By George Lei and Ye Xie, Bloomberg markets live reporters and strategist
China’s benchmark CSI 300 index surged 5.5% on Monday as authorities unveiled a slew of supportive measures, including a reduction of the stamp duty. By the end of the session, the efforts had fallen flat with investors and the gauge had pared its gain to just 1.2%.
That price action suggests Beijing urgently needs to make a “whatever-it-takes” move — similar to the ECB’s open-ended commitments to saving the common currency in 2011 — or else risks further asset weakness.
The CSI 300 index’s early rally of as much as 5.5% sputtered during the session, with the gauge closing just 1.2% higher. That’s quite the rarity: There have been only three past occasions since 2004 when the equity index soared over 5 percentage points and then pared the gain by 4 percentage points.
Two of those episodes occurred during the 2008 global financial crisis. One happened in 2015 when China’s stock bubble burst. While history shows that the gauge often recovered in the week and month after such volatility, the index fell over the following 60 days in two of the three past instances.
The government has previously delivered massive stimulus to shore up not just financial markets, but also the real economy. During the 2008-2009 crisis, Beijing launched a 4-trillion yuan ($548 billion) spending package. And a program where the PBOC provided cash for policy lenders to finance urban renewal helped turn around a slumping property market in 2015. This time, however, a solution appears to be trickier.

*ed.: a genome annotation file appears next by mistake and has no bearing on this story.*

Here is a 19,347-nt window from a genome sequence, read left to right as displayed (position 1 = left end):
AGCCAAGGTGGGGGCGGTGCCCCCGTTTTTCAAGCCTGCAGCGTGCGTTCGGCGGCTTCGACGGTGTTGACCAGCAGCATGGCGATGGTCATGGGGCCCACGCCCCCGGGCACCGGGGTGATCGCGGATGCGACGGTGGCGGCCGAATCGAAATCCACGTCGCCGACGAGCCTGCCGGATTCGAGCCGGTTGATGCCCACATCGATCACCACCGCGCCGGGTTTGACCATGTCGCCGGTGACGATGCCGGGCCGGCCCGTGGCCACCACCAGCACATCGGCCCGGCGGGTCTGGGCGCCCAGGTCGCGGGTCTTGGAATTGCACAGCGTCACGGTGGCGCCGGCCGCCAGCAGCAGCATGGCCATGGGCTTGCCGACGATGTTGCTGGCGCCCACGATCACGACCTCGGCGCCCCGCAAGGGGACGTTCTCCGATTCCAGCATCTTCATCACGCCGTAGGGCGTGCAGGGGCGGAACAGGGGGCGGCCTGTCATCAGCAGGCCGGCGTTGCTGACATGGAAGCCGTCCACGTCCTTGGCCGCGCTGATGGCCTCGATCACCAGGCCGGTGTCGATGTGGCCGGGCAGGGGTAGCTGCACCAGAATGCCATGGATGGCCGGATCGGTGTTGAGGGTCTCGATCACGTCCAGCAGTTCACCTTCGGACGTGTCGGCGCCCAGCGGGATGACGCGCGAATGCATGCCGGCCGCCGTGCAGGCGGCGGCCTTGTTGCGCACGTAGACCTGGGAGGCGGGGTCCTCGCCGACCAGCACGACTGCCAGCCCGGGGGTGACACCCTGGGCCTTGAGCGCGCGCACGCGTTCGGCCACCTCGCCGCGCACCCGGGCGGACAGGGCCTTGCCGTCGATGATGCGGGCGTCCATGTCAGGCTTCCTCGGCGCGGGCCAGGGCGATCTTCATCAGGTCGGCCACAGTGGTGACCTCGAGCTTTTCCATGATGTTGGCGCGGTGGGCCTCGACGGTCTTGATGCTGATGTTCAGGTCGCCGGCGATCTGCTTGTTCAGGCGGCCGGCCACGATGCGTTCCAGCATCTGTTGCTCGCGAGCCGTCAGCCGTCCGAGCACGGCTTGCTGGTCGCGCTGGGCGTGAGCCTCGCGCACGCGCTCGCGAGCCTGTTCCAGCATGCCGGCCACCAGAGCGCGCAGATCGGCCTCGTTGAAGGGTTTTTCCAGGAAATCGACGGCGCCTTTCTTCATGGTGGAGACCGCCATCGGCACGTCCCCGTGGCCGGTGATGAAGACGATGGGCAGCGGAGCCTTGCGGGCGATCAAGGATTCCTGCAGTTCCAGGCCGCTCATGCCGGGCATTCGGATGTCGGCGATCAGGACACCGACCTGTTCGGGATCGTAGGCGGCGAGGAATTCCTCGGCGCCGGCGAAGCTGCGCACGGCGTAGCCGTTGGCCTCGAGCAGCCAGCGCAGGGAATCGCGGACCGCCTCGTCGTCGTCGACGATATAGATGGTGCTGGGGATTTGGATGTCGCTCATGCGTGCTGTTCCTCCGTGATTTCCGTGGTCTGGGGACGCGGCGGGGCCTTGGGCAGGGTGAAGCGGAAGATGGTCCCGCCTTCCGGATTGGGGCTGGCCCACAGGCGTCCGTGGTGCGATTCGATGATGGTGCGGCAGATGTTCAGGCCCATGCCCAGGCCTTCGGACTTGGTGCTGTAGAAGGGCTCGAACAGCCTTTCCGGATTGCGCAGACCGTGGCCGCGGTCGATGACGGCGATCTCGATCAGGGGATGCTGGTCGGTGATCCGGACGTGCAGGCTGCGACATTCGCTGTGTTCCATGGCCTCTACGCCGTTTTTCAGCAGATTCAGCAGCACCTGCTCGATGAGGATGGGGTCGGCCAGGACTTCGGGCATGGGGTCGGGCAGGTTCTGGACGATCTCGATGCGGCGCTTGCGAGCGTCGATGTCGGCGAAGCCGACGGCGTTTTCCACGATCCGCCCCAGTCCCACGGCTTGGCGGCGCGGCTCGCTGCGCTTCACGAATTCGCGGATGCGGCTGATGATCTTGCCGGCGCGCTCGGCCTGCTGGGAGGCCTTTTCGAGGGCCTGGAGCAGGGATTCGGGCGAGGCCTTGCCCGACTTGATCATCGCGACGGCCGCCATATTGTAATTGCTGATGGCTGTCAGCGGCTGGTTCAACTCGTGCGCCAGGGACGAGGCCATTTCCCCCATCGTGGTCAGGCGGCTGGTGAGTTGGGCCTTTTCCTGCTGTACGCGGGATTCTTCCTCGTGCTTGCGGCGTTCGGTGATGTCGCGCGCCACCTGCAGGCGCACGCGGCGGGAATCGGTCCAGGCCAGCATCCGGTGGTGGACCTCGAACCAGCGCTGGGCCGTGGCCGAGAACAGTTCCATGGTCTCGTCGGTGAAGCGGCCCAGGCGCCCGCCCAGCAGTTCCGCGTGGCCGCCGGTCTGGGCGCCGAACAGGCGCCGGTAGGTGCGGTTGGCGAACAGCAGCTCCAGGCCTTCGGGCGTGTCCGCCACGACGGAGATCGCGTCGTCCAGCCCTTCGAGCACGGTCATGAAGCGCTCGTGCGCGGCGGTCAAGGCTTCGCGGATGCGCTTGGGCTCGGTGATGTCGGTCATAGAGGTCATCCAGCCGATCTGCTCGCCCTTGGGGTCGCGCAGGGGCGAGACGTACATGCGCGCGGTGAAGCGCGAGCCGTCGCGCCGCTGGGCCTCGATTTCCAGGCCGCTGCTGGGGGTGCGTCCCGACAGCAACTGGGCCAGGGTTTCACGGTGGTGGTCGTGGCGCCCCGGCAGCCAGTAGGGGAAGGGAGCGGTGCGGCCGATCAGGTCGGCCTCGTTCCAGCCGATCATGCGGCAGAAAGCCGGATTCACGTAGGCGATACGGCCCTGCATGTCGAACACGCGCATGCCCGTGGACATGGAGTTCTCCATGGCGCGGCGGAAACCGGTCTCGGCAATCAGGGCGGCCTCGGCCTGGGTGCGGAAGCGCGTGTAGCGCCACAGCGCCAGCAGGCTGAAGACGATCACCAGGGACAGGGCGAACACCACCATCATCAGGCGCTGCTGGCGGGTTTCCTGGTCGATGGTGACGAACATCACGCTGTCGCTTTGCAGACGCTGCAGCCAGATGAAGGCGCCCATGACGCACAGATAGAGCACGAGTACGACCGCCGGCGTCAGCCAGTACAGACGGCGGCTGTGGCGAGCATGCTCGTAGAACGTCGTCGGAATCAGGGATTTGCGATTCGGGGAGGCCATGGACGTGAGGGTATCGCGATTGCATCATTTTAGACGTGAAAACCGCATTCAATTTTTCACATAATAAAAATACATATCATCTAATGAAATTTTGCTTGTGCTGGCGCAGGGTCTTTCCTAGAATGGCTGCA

Beijing has stepped up its efforts over the past weekend to lift stocks and rescue the property market, according to Ting Lu, chief China economist at Nomura. Still, “the impact will be short-lived if these measures are not followed by measures for supporting the real economy,” he warned in a client note on Monday. In fact, Hong Kong-based investors have turned into net sellers of onshore Chinese equities throughout August, in contrast to a couple days of brief inflows in late July following positive signals from the politburo meeting.
Forecasts for China’s 2023 and 2024 GDP have been slashed on Wall Street over the past few weeks. The world’s second largest economy now risks missing Beijing’s own growth target for a second straight year and could expand at a sub-5% pace for three years in a row — something unheard of since the death of Mao Zedong in 1976. The sheer scale of the challenge calls for unprecedented policy actions, akin to the Fed’s commitment to purchasing “unlimited amounts of Treasury bonds” in March 2020 or Mario Draghi’s famous line 11 years ago: “The ECB is ready to do whatever it takes to preserve the euro.”
Beijing’s responses have so far been underwhelming and investors are keeping their hopes low after repeated disappointments over the past few years. A Bloomberg MLIV survey of 455 respondents found only 11% look forward to “really big, bazooka-like” stimulus, while more than half expect moderate steps that target specific industries. In a Bank of America survey two weeks ago, only 3% of those polled saw a stronger yuan in the next three months as a result of “policy stimulus restoring growth momentum.” If Beijing cannot surprise investors amid such a low threshold of expectations, Chinese markets are probably headed for further selloffs.